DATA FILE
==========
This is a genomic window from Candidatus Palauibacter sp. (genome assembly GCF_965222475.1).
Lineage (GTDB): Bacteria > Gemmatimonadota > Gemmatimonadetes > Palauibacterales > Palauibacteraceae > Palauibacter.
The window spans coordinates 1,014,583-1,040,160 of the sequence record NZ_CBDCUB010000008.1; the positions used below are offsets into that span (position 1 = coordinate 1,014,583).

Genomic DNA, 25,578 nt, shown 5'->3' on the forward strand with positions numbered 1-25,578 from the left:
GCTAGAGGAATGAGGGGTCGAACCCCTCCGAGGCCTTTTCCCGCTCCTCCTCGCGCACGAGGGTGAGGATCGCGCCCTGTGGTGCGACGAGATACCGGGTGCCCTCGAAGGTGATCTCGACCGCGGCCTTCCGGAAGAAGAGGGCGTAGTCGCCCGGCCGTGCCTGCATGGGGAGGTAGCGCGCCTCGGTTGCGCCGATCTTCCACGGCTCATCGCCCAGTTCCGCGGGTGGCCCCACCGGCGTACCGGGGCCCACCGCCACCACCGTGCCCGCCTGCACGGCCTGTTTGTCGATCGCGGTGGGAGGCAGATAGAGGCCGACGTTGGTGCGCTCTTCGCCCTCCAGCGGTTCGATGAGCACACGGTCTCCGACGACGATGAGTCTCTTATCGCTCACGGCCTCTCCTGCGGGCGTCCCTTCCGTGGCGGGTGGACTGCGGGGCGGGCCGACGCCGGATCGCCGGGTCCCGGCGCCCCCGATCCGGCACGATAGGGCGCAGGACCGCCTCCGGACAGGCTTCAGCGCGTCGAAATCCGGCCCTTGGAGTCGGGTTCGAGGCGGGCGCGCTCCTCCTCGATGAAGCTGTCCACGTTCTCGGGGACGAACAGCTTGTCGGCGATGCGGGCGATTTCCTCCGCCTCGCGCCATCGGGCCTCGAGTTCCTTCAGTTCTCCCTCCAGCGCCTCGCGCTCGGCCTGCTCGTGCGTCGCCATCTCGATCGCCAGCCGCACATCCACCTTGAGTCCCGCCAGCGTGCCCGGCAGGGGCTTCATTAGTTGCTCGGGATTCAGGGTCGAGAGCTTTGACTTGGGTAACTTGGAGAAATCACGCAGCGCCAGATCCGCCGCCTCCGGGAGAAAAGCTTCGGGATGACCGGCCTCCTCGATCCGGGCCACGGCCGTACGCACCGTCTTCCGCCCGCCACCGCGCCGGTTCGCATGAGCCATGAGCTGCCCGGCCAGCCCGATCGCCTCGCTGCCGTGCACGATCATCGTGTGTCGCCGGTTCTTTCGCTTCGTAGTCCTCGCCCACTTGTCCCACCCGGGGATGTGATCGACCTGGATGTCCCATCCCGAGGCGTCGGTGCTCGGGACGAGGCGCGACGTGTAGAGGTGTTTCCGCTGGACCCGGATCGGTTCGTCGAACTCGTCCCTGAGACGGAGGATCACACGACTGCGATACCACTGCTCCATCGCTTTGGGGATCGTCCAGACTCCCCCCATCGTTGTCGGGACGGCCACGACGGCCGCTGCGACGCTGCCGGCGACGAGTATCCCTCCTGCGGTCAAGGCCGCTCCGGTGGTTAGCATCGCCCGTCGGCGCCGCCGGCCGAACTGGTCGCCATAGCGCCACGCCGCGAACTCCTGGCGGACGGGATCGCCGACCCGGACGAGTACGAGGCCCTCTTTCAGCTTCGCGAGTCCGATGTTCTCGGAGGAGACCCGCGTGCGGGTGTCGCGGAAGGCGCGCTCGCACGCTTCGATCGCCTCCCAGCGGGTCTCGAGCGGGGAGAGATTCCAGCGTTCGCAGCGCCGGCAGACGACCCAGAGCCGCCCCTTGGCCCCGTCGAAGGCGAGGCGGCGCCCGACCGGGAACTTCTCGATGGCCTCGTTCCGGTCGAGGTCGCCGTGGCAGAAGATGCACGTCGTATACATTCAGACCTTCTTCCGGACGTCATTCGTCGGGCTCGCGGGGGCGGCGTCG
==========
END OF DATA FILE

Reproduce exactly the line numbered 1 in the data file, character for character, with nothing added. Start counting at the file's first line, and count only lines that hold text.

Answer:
This is a genomic window from Candidatus Palauibacter sp. (genome assembly GCF_965222475.1).